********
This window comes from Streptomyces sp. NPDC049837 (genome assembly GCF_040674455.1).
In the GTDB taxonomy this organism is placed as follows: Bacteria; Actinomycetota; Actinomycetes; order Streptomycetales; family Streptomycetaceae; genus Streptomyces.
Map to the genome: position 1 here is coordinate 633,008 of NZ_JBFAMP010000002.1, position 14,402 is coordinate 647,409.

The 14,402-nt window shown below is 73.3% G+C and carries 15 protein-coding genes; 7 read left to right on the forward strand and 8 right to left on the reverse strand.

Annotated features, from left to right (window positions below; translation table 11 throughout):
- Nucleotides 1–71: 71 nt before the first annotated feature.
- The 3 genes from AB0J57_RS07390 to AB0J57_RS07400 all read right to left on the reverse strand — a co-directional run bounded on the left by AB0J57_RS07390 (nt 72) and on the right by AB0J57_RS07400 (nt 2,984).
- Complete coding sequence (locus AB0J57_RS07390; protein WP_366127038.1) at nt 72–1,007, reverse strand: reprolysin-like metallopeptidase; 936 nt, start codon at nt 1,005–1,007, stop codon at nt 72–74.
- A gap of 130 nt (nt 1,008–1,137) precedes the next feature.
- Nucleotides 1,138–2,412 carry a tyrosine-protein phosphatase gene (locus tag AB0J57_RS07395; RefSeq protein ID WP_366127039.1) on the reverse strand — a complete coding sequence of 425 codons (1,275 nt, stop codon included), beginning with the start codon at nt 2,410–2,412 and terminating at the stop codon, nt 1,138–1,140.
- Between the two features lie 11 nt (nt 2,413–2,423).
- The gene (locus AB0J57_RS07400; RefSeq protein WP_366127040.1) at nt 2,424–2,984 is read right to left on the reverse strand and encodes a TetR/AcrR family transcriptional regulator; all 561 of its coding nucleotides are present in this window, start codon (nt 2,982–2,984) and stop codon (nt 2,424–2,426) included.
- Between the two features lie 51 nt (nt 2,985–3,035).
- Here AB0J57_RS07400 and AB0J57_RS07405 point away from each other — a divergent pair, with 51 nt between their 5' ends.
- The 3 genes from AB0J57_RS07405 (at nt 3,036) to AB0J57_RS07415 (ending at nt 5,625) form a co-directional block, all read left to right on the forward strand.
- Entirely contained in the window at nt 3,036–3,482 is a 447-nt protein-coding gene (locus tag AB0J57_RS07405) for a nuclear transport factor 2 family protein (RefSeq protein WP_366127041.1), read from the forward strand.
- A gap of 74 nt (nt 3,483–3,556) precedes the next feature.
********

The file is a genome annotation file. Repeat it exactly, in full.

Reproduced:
This window comes from Streptomyces sp. NPDC049837 (genome assembly GCF_040674455.1).
In the GTDB taxonomy this organism is placed as follows: Bacteria; Actinomycetota; Actinomycetes; order Streptomycetales; family Streptomycetaceae; genus Streptomyces.
Map to the genome: position 1 here is coordinate 633,008 of NZ_JBFAMP010000002.1, position 14,402 is coordinate 647,409.

The 14,402-nt window shown below is 73.3% G+C and carries 15 protein-coding genes; 7 read left to right on the forward strand and 8 right to left on the reverse strand.

Annotated features, from left to right (window positions below; translation table 11 throughout):
- Nucleotides 1–71: 71 nt before the first annotated feature.
- The 3 genes from AB0J57_RS07390 to AB0J57_RS07400 all read right to left on the reverse strand — a co-directional run bounded on the left by AB0J57_RS07390 (nt 72) and on the right by AB0J57_RS07400 (nt 2,984).
- Complete coding sequence (locus AB0J57_RS07390; protein WP_366127038.1) at nt 72–1,007, reverse strand: reprolysin-like metallopeptidase; 936 nt, start codon at nt 1,005–1,007, stop codon at nt 72–74.
- A gap of 130 nt (nt 1,008–1,137) precedes the next feature.
- Nucleotides 1,138–2,412 carry a tyrosine-protein phosphatase gene (locus tag AB0J57_RS07395; RefSeq protein ID WP_366127039.1) on the reverse strand — a complete coding sequence of 425 codons (1,275 nt, stop codon included), beginning with the start codon at nt 2,410–2,412 and terminating at the stop codon, nt 1,138–1,140.
- Between the two features lie 11 nt (nt 2,413–2,423).
- The gene (locus AB0J57_RS07400; RefSeq protein WP_366127040.1) at nt 2,424–2,984 is read right to left on the reverse strand and encodes a TetR/AcrR family transcriptional regulator; all 561 of its coding nucleotides are present in this window, start codon (nt 2,982–2,984) and stop codon (nt 2,424–2,426) included.
- Between the two features lie 51 nt (nt 2,985–3,035).
- Here AB0J57_RS07400 and AB0J57_RS07405 point away from each other — a divergent pair, with 51 nt between their 5' ends.
- The 3 genes from AB0J57_RS07405 (at nt 3,036) to AB0J57_RS07415 (ending at nt 5,625) form a co-directional block, all read left to right on the forward strand.
- Entirely contained in the window at nt 3,036–3,482 is a 447-nt protein-coding gene (locus tag AB0J57_RS07405) for a nuclear transport factor 2 family protein (RefSeq protein WP_366127041.1), read from the forward strand.
- A gap of 74 nt (nt 3,483–3,556) precedes the next feature.